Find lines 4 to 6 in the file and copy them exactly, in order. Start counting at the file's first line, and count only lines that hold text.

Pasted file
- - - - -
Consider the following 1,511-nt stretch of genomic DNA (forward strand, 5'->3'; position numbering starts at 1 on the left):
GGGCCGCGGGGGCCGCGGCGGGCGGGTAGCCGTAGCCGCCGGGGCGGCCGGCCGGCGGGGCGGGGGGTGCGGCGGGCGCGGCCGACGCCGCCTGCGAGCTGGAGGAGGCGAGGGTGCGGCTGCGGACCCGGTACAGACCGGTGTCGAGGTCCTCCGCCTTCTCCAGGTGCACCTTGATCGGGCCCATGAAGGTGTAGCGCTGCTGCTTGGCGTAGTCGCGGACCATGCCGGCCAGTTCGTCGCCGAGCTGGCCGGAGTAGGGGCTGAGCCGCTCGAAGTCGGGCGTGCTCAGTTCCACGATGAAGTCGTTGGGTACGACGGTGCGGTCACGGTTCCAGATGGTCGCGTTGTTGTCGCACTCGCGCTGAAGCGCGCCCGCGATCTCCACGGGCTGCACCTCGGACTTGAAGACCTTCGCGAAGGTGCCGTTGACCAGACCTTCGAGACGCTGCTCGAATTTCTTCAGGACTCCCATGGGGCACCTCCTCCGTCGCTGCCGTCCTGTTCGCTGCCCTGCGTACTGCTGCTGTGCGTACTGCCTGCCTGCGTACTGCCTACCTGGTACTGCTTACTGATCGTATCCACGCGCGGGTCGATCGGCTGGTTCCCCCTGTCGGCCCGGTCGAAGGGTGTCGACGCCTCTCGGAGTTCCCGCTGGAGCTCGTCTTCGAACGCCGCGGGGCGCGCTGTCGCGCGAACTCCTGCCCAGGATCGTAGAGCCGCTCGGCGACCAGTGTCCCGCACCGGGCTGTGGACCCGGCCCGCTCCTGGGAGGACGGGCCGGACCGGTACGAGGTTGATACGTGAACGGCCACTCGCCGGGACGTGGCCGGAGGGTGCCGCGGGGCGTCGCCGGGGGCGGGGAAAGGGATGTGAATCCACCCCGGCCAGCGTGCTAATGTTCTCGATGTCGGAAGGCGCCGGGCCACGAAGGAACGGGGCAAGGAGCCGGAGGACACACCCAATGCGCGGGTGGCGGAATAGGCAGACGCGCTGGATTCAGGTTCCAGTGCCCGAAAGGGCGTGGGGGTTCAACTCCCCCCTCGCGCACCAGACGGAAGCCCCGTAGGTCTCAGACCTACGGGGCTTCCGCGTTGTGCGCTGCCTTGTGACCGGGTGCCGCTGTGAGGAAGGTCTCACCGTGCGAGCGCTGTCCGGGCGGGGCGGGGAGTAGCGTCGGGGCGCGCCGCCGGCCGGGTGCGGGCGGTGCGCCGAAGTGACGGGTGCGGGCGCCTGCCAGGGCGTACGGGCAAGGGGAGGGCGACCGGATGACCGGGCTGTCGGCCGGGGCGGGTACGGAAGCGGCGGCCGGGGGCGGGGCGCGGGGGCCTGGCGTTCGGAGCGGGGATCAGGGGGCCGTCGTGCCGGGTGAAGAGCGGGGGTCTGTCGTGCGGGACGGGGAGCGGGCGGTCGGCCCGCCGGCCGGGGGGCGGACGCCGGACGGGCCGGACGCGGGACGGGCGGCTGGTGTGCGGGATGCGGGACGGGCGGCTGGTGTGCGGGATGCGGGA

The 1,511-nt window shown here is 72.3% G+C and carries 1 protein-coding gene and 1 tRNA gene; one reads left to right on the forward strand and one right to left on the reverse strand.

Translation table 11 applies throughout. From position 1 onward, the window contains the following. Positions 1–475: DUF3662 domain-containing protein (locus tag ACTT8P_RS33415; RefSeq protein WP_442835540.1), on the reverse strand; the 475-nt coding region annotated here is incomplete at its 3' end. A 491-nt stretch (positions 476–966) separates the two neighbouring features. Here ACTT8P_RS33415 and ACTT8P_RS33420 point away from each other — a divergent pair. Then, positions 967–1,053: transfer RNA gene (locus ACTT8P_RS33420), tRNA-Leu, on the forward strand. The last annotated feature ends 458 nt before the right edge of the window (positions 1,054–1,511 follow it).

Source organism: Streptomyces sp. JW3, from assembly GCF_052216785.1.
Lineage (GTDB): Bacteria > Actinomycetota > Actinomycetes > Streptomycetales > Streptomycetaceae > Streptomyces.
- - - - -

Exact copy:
Translation table 11 applies throughout. From position 1 onward, the window contains the following. Positions 1–475: DUF3662 domain-containing protein (locus tag ACTT8P_RS33415; RefSeq protein WP_442835540.1), on the reverse strand; the 475-nt coding region annotated here is incomplete at its 3' end. A 491-nt stretch (positions 476–966) separates the two neighbouring features. Here ACTT8P_RS33415 and ACTT8P_RS33420 point away from each other — a divergent pair. Then, positions 967–1,053: transfer RNA gene (locus ACTT8P_RS33420), tRNA-Leu, on the forward strand. The last annotated feature ends 458 nt before the right edge of the window (positions 1,054–1,511 follow it).

Source organism: Streptomyces sp. JW3, from assembly GCF_052216785.1.
Lineage (GTDB): Bacteria > Actinomycetota > Actinomycetes > Streptomycetales > Streptomycetaceae > Streptomyces.